EMAIL Structure Subject line: This should be short and give some specific information about the contents

of your message. Salutation: As in letter-writing the salutation can be formal or informal depending on how well you !now the person you are writing to. "ear Mr Mrs Ms#.. "ear $agan %i &%ello eena 'no salutation( Opening attendance: This is used to e)plain why you are writing. ' *emember the opening letter should always start with a capital letter( I+m writing to #. ,ust a -uic! note to#.. Conclusion: This is where you tell the reader what !ind of response if any you e)pect Loo!ing forward to your reply %ope to hear from you soon Close: Li!e the salutation this can vary from formal to very informal /ours sincerely *egards & 0est wishes 0ye&All the best&0est ,agan & Meena very formal rarely used in email correspondence most commonly used close can be used in formal and informal emails. friendly informal close 1ame only is also common when to close close collegues .riendly ending can be used in formal or informal correspondence informal ending to indicate a reply is necessary More formal introduction to say why you are writing .riendly informal way to say why you are writing a formal form of address also used when first contacting a person Less formal. Either you have had contact with this person before or they have already addressed youby your first name. informal usually used with collegues you often wor! with. very informal usually used in messages whiach are part of a longer email e)change.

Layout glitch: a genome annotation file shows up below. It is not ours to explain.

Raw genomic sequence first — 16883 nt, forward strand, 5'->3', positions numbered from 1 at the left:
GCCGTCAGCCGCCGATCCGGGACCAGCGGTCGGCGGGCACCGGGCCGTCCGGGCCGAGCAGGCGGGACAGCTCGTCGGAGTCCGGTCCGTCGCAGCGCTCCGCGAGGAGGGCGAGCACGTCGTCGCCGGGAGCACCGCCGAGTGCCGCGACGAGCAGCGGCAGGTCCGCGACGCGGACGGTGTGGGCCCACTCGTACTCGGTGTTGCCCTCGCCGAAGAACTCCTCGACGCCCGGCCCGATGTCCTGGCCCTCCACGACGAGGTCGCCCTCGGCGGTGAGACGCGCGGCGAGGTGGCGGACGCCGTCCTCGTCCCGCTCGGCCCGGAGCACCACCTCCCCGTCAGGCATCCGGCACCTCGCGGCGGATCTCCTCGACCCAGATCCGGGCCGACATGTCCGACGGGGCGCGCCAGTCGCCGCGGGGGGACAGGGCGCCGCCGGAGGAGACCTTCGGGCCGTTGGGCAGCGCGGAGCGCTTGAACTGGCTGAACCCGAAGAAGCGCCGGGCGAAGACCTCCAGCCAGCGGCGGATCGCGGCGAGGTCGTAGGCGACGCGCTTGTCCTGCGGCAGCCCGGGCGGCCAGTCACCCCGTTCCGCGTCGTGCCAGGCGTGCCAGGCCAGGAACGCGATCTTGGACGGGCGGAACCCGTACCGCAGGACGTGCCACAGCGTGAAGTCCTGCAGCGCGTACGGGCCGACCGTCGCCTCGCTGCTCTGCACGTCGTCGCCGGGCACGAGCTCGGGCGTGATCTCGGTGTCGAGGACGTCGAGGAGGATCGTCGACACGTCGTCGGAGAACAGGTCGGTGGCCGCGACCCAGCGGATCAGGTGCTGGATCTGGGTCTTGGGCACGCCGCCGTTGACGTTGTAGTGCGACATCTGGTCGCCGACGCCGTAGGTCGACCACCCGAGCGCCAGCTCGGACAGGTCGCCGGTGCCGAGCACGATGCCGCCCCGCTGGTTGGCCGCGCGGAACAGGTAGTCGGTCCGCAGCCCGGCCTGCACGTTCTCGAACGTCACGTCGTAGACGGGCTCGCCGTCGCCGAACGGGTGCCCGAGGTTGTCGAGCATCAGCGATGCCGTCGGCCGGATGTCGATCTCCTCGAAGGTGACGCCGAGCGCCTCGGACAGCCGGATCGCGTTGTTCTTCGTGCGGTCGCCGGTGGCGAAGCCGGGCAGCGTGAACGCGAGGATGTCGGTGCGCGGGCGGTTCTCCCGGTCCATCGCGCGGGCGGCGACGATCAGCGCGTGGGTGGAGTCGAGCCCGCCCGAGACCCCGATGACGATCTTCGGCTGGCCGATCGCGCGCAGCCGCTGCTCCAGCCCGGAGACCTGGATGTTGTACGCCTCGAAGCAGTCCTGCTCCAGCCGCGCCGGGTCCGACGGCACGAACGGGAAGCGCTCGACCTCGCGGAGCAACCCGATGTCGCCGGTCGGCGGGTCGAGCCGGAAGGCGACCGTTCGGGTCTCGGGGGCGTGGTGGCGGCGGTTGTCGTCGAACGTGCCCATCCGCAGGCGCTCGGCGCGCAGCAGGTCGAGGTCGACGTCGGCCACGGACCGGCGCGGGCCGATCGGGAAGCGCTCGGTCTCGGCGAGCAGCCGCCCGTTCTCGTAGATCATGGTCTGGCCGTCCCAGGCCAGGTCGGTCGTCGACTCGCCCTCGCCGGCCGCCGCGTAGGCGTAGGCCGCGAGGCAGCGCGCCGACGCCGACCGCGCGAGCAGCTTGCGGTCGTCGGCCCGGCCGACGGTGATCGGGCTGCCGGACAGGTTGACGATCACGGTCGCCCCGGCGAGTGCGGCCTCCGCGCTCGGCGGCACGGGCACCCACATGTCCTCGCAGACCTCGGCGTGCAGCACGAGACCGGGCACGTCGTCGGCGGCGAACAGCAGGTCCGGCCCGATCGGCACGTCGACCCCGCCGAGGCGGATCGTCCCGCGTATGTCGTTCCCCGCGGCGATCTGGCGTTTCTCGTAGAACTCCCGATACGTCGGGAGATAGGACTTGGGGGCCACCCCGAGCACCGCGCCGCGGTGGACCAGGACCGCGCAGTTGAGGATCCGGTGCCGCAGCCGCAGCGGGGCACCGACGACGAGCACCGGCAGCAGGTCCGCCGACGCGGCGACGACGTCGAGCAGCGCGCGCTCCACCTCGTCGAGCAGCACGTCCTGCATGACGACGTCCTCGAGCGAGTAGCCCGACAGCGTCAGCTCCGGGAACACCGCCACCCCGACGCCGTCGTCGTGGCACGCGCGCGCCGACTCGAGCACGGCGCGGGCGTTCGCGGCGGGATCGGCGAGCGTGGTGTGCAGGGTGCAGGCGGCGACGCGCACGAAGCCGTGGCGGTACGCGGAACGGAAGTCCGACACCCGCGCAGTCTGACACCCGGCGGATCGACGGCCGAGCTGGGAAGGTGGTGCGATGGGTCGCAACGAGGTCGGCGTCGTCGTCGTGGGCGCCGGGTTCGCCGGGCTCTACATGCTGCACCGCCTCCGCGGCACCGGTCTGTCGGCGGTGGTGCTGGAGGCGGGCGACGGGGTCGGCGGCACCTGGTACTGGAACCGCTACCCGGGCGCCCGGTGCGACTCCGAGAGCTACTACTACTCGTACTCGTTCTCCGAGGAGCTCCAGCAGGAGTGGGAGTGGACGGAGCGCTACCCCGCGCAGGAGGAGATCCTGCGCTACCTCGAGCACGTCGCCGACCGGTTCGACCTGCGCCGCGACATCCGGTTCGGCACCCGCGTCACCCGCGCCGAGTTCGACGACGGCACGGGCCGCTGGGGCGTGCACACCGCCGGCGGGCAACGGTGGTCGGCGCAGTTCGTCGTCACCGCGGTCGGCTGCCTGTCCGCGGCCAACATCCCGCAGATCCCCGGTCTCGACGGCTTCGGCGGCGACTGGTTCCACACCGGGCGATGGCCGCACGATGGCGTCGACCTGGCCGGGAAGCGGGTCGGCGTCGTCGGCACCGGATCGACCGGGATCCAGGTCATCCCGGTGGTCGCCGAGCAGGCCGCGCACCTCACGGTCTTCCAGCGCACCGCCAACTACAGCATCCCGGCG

Sub$ect 344444444444444444444444444444444444444444444444 .Loo! at the following e)cerpts from emails and write appropriate sub$ect lines 2. 7. Sub$ect34444444444444444444444444444444444444444444444444 Many than!s for your email. 6e need the info for tomorrow+s meeting. .ust a -uic! note to see if you+ve heard from 5roduction about the new schedule.

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